The final pages really get things going again and definitely make me want to read the next issue, so we’ll see how things pan out next month.

Grade: C-

Review: Teen Titans #5


Teen Titans #5
Written by Scott Lobdell
Artwork by Brett Booth and Norm Rapmund

Teen Titans has been pretty good since the ‘New 52’ relaunch. While some of the member choices are a bit questionable (I mean, Skitter instead of Beast Boy? C’mon…), Scott Lobdell has done a great job weaving the stories of each of these characters into a larger mythology within the new DC universe. Lobdell also pens Superboy, giving him ample page space to make connections, create an intricate backstory and give the DC universe a rather formidable enemy.

Issue five claims to present all the members of the Teen Titans together for the first time. Unfortunately, this is a lie, as Skitter is absent from the brawl and Superboy is their enemy. So…they’re kind of all there? Whatever. The issue still stands on it’s feet as a great book. I was skeptical, from the beginning, of Bunker, a new teen hero who’s Hispanic, homosexual and who’s power consists of creating purple psionic bricks. It’s a pretty weak description for a character that has actually been written well and without a whole lot of sappiness, which is difficult for comic book writers to avoid when writing multi-ethnic or homosexual characters. In this battle, Bunker is the only one – at least for a moment – who can stand up to Superboy’s own psionic powers, slowing him down enough for Red Robin to swoop in and give ol’ Kon-El the psychological beatdown he needed all along.

We’re still in a transitional place for the Titans. Superboy is their enemy. Kid Flash doesn’t have a proper costume yet, Skitter doesn’t understand her powers, Wonder Girl is anything but ‘wonderful’, and Solstice has yet to be developed beyond the ‘information dump’ girl. But this is the fifth issue, and we’re starting to see the seeds of the full team take root. Superboy starts questioning his beliefs, all the rest of them get a dose of humble pie as they’re beat to the ground one by one, and N.O.W.H.E.R.E. begins to panic as they realize that Superboy may no longer see them as allies (and still no acronym clarification). Soon, we’ll get to see the road Superboy takes to joining the Teen Titans.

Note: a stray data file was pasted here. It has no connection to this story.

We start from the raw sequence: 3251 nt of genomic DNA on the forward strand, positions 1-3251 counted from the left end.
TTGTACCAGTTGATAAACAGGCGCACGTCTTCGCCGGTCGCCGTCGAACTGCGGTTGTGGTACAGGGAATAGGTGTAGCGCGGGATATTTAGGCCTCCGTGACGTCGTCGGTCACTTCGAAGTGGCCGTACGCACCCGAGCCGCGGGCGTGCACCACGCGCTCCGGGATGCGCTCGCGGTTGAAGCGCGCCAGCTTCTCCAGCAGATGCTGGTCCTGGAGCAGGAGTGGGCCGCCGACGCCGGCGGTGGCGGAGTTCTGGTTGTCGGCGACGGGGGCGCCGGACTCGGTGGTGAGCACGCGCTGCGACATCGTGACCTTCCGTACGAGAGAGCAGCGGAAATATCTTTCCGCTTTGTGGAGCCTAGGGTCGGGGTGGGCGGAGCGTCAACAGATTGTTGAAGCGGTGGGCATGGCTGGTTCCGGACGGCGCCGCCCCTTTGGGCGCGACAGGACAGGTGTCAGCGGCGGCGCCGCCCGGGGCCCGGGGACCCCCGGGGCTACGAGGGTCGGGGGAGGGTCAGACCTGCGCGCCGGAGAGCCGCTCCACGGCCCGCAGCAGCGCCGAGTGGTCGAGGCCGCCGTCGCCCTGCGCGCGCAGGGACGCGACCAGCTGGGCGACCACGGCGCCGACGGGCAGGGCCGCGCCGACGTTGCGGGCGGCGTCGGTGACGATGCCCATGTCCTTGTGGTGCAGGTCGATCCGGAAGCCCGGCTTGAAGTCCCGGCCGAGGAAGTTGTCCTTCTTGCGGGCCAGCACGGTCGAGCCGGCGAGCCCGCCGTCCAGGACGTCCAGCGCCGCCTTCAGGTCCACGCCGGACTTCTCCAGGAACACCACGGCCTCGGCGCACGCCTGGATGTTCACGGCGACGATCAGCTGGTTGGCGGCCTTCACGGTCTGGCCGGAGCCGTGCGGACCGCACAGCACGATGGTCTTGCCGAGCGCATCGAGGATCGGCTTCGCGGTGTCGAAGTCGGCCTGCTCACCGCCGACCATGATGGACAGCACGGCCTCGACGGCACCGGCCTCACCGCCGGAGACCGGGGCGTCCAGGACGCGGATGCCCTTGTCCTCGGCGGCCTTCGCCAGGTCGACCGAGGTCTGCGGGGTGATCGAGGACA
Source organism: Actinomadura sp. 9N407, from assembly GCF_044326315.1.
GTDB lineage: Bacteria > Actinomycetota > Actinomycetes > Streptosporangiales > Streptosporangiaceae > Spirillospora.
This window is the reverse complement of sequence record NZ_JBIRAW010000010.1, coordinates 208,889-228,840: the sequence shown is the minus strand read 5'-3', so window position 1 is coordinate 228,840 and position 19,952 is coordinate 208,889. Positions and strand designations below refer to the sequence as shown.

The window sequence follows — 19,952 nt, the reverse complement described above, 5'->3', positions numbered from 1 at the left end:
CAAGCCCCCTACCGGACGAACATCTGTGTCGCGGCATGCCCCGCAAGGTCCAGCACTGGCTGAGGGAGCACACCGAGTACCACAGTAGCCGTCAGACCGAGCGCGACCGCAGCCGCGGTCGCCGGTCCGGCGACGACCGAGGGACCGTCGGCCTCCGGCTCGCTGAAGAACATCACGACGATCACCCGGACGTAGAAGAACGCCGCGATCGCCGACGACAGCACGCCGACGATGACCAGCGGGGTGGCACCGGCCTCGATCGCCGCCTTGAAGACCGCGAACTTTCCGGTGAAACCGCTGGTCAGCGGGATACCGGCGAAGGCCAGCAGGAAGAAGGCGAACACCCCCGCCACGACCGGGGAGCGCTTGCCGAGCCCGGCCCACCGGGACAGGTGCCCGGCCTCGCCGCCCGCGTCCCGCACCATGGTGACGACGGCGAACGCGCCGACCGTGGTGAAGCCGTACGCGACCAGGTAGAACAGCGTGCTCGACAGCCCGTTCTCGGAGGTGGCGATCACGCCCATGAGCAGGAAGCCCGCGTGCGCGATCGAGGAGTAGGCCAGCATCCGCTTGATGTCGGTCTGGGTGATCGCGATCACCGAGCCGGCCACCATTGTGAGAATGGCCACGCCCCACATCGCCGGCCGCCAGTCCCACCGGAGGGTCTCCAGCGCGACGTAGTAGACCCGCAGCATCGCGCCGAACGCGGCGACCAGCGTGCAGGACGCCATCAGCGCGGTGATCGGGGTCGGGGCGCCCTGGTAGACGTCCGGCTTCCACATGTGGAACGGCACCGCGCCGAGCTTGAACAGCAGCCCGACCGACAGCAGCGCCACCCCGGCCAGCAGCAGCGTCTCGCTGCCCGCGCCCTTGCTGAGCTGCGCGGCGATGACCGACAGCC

While not the finest issue of the title thus far, it’s definitely one of the better ones. While both Teen Titans and Superboy have taken the scenic route in their storytelling, those scenes are starting to make more sense and things are being brought together more and more. Lobdell has the chance to build an inter-title mythology and so far, he’s succeeding.

Grade: B-

Review: Justice League #5


Justice League #5
Written by Geoff Johns
Artwork by Jim Lee and Scott Williams

Fragmentation has long been the problem with the Justice League. It’s difficult to tell a chapter in a story – in 22 pages no less – that encompasses the whole range of heroes that fall under the Justice League banner. Even the core seven – Superman, Batman, Wonder Woman, Green Lantern, Flash, Aquaman and (newly added founding member) Cyborg – present an overflow of high-profile characters that need to be represented. It’s a problem with the current status quo of single comic issues in general, but it’s more prevalent in Justice League because of the sheer amount of content Johns has to work with.

It’s a blessing, but also, in this issue five, a curse. Already in the first issue, we saw the ‘Green Lantern & Batman’ show that made it feel more like a crossover mini-series than the flagship title of DC’s ‘New 52’ relaunch.